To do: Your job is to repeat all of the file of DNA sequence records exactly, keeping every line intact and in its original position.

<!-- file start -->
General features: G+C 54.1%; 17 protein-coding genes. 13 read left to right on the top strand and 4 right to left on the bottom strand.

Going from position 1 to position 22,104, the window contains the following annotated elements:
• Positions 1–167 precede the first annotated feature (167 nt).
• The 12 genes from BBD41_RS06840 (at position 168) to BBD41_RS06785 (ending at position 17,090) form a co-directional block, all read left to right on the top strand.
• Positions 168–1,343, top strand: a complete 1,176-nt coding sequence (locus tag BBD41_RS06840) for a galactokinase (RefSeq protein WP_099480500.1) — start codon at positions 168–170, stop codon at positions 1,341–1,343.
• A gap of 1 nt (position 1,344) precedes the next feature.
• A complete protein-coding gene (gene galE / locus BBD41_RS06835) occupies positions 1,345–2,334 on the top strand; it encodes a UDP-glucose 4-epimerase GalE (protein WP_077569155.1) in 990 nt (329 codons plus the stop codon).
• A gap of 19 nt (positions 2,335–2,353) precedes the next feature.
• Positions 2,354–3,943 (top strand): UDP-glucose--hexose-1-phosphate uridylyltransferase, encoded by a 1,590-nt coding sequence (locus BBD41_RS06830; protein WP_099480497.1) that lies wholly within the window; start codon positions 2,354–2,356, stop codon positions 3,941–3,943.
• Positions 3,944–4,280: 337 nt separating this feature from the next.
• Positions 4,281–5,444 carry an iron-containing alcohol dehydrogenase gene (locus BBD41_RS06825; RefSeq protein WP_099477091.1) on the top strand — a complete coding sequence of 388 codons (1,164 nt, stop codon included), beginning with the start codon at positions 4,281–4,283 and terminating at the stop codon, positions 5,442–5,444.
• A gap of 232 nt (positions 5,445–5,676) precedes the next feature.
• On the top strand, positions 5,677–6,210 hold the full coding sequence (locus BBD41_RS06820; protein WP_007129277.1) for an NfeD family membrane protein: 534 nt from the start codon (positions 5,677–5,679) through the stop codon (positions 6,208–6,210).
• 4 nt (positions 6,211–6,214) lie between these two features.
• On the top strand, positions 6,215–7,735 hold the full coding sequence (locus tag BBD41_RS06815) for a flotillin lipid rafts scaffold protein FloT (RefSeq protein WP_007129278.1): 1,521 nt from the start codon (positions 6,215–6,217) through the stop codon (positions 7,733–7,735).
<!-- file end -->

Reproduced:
General features: G+C 54.1%; 17 protein-coding genes. 13 read left to right on the top strand and 4 right to left on the bottom strand.

Going from position 1 to position 22,104, the window contains the following annotated elements:
• Positions 1–167 precede the first annotated feature (167 nt).
• The 12 genes from BBD41_RS06840 (at position 168) to BBD41_RS06785 (ending at position 17,090) form a co-directional block, all read left to right on the top strand.
• Positions 168–1,343, top strand: a complete 1,176-nt coding sequence (locus tag BBD41_RS06840) for a galactokinase (RefSeq protein WP_099480500.1) — start codon at positions 168–170, stop codon at positions 1,341–1,343.
• A gap of 1 nt (position 1,344) precedes the next feature.
• A complete protein-coding gene (gene galE / locus BBD41_RS06835) occupies positions 1,345–2,334 on the top strand; it encodes a UDP-glucose 4-epimerase GalE (protein WP_077569155.1) in 990 nt (329 codons plus the stop codon).
• A gap of 19 nt (positions 2,335–2,353) precedes the next feature.
• Positions 2,354–3,943 (top strand): UDP-glucose--hexose-1-phosphate uridylyltransferase, encoded by a 1,590-nt coding sequence (locus BBD41_RS06830; protein WP_099480497.1) that lies wholly within the window; start codon positions 2,354–2,356, stop codon positions 3,941–3,943.
• Positions 3,944–4,280: 337 nt separating this feature from the next.
• Positions 4,281–5,444 carry an iron-containing alcohol dehydrogenase gene (locus BBD41_RS06825; RefSeq protein WP_099477091.1) on the top strand — a complete coding sequence of 388 codons (1,164 nt, stop codon included), beginning with the start codon at positions 4,281–4,283 and terminating at the stop codon, positions 5,442–5,444.
• A gap of 232 nt (positions 5,445–5,676) precedes the next feature.
• On the top strand, positions 5,677–6,210 hold the full coding sequence (locus BBD41_RS06820; protein WP_007129277.1) for an NfeD family membrane protein: 534 nt from the start codon (positions 5,677–5,679) through the stop codon (positions 6,208–6,210).
• 4 nt (positions 6,211–6,214) lie between these two features.
• On the top strand, positions 6,215–7,735 hold the full coding sequence (locus tag BBD41_RS06815) for a flotillin lipid rafts scaffold protein FloT (RefSeq protein WP_007129278.1): 1,521 nt from the start codon (positions 6,215–6,217) through the stop codon (positions 7,733–7,735).